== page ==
On the front of the jacket, the full-length sealed zipper and wind flap offer tons of protection. You’ll be grateful for the wind flap on days when the gusts cut through other zipper closures. On the flip size, I found that the AR’s main zip snags more often than the SV, likely due to the AR’s wind flap.
I did miss the internal dump pocket that’s featured on the SV, but not the AR. It’s nice when you’re alpine climbing or touring and need to dump things like your gloves for awhile. The internal pocket on the AR is pretty small, which limits its utility.
People always ask about breathability in jackets like this, and it’s important to manage expectations. So much of how a jacket performs depends on what type of microclimate the wearer generates. I run hot, and I sweat: if you’re an outdoor athlete, you likely know where you are at on this spectrum already. Despite the advertising claims, I would say the AR offers just moderate breathability. This fabric does not breathe as well as an activity-oriented product like Gore-Tex Active or even eVent. However, both of those fabrics tend to wear out faster and, I would say, lose their waterproofing integrity faster. The 40/80D Gore-Tex Pro combo offers best-in-class waterproofing: if you get wet, it will be because of your sweat or not maintaining the DWR.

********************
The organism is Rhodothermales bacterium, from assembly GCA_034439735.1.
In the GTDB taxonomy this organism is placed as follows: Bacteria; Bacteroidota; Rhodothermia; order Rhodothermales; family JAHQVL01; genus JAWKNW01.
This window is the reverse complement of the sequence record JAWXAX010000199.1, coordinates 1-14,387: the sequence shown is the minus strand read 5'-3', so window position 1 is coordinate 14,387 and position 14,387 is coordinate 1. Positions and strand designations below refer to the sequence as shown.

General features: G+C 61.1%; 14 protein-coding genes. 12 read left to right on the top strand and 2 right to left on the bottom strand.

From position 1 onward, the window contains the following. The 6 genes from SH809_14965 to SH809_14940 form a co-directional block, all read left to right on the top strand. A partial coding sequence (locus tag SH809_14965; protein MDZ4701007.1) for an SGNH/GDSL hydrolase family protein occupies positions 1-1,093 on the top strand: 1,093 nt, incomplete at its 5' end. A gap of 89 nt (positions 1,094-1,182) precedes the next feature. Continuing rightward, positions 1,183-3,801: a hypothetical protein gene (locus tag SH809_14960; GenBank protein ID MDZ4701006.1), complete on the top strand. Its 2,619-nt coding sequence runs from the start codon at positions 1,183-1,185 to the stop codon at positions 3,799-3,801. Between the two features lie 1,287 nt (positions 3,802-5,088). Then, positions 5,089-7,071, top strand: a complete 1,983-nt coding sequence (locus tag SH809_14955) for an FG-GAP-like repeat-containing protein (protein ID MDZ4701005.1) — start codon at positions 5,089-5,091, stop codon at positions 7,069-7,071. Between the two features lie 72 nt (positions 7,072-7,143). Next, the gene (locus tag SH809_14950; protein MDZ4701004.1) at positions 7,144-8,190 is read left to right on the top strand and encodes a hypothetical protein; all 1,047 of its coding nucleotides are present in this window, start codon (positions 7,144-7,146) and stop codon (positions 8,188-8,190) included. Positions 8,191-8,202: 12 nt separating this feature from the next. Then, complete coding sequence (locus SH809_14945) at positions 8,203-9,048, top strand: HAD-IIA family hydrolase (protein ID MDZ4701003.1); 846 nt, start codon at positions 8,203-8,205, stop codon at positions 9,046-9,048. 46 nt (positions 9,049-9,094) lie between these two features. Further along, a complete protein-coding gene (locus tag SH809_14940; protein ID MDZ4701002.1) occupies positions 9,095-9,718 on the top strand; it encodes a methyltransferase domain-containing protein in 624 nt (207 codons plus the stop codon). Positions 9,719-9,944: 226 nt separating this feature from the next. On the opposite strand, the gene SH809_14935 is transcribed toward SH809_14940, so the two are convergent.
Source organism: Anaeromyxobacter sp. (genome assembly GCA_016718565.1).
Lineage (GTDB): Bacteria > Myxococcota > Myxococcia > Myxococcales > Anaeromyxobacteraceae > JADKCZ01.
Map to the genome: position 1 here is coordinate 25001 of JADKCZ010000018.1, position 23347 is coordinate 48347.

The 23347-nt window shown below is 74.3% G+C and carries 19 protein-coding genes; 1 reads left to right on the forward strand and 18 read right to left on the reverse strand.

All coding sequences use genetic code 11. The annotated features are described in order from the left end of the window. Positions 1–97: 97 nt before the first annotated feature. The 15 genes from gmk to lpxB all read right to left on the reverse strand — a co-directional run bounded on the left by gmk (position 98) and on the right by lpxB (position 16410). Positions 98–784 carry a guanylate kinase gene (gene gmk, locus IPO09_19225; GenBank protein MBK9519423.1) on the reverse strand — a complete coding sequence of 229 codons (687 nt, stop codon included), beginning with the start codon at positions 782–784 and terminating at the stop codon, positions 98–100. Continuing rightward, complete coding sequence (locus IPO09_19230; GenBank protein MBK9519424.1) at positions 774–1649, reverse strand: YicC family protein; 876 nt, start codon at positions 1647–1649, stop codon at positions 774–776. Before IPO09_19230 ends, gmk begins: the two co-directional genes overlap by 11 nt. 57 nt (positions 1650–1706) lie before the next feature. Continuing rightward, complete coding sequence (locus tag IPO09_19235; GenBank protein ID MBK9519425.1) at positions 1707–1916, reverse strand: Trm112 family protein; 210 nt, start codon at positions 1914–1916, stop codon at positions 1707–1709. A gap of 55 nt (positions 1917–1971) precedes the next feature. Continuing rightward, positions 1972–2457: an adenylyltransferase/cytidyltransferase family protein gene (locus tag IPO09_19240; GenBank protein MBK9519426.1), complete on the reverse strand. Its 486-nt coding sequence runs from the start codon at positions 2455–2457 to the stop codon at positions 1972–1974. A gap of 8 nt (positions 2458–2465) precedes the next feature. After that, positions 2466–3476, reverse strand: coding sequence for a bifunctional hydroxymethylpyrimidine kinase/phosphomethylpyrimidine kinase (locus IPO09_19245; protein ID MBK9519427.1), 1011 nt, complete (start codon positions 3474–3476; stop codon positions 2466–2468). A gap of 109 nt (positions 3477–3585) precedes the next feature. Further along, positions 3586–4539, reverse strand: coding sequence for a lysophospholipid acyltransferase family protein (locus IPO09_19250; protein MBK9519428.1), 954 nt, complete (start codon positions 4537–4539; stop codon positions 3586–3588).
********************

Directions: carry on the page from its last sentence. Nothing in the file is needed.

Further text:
- Finely balanced combination of weight savings with all-mountain protection
- Really excellent design, tailoring and construction
- Versatile and adapts well to touring, glacier walking and alpine climbing. Or dog walks.
- All the key features, like zippers, hem and cuff adjustments, work great
- StormHood continues to offer best-in-class protection and visibility
- Not mentioned in the review, but RECCO is a nice touch for skiing in- and out-of-bounds
- Inclusion of bluesign fabrics and Dope Dye fabrics is a major environmental win
- I’d love an interior dump pocket
- Zippered internal pocket struggle to accommodate an iPhone 13 in a slim case
- Even Arc’teryx hasn’t solved hard-to-pull pit zips
The Bottom Line: Arc’teryx Alpha AR Jacket
The Alpha AR offers all of the protection that most outdoor users will ever need. The thoughtful mixture of Gore-Tex Pro fabrics at 40D and 80D weights mean that the jacket can breathe, move and shed ounces without sacrificing protection. Arc’teryx conceived of and implemented all of the features really well, and they mostly work seamlessly when you’re out climbing or being active. For 90% of my adventures, this is the shell that I reach for first. It’s a no-brainer.
Buy now: Available from REI.com